The Hollywood Mirror
What the Johnny Depp / Amber Heard trial reveals about where we are now
Probably like many of you, I barely paid attention to the Johnny Depp/Amber Heard trial over the last few months. I decided to focus on it only a few days ago, catching some of the protagonists’ testimony as well as testimony from psychologists and others, following Twitter hashtags, reviewing articles going back years. The trial is truly a sordid, pathetic, train wreck. It features two wounded souls, lost in the abyss of Hollywood stardom with all of its privileges and perils; struggling with substance abuse, personality disorders, and poor impulse control; seeking love but unleashing misery.
For those who don’t know the background, Depp and Heard first connected on the set of Depp’s film, The Rum Diary, based on a Hunter S Thompson novel. They fell in love a few years later, dumping their respective partners, and got married in 2015, staying together for one turbulent year. Depp was 52; Heard, 28, at the time. The marriage ended in court with a $7.5 million settlement for Heard. She publicly declared she would donate the entire settlement to charity (it appears she didn’t follow through on this promise).
Depp, now 57, is suing Heard for defamation of character based on a 2018 editorial she wrote for The Washington Post (timed to the release of one of her movies), titled, ‘I spoke up against sexual violence — and faced our culture’s wrath.’ At the time, Heard was an ambassador for women’s rights at the American Civil Liberties Union. Although she doesn’t identify Depp directly in the piece, the timing and background made it clear he was the subject. She wrote:
“I had the rare vantage point of seeing, in real time, how institutions protect men accused of abuse. Imagine a powerful man as a ship, like the Titanic. That ship is a huge enterprise. When it strikes an iceberg, there are a lot of people on board desperate to patch up holes — not because they believe in or even care about the ship, but because their own fates depend on the enterprise.”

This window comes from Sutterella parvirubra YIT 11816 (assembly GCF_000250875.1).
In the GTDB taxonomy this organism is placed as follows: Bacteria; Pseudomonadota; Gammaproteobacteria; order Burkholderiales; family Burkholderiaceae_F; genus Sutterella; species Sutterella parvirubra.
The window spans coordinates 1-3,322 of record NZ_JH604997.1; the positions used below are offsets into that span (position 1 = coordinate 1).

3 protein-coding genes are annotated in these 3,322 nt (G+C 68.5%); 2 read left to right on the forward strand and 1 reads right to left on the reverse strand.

Depp claims he was never abusive to Heard and her editorial destroyed his career (costing him roles in Hollywood franchises like Fantastic Beasts and Pirates of the Caribbean). He seeks $50 million in damages. Heard has responded with a $100 million countersuit. Depp recently lost a libel case against an English tabloid, The Sun, which called him a “wife beater.”
Across social media, public opinion is running strongly in Depp’s favor, with hashtags like #Amberisaliar and #Amberturd (if you don’t know the back story, better not to ask) trending on Twitter. Despite the mass support, I would say his odds of winning this current case are somewhere between negligible and non-existent. It seems, instead, we are witnessing the spectacle of Depp’s ongoing self-immolation.
Unfortunately, artists — actors, musicians, writers — are not always the most psychologically stable personalities. Carl Jung wrote accurately, “The wound is the gift.” Sometimes — perhaps often — artistically gifted people are wounded, vulnerable, histrionic, sensitive, prone to excessive mood swings, and self-destructive. Apparently, both Depp and Heard were abused by their parents as children; their relationship seems to have ignited old traumas.
It is hard to sympathize excessively with Depp when one reviews what is now the public record of his personal finances, including the $30,000 he spent every month just on wine. In 2017, the monthly salaries for his forty full-time employees totaled $400,000. His private jet cost him another $300,000 each month. He bought a village in France for tens of millions, and a chain of islands in the Bahamas for $3.6 million. He spent over $7 million to buy five LA penthouses. He squandered $3 million to shoot his friend Hunter S Thompson’s ashes out of a rocket.
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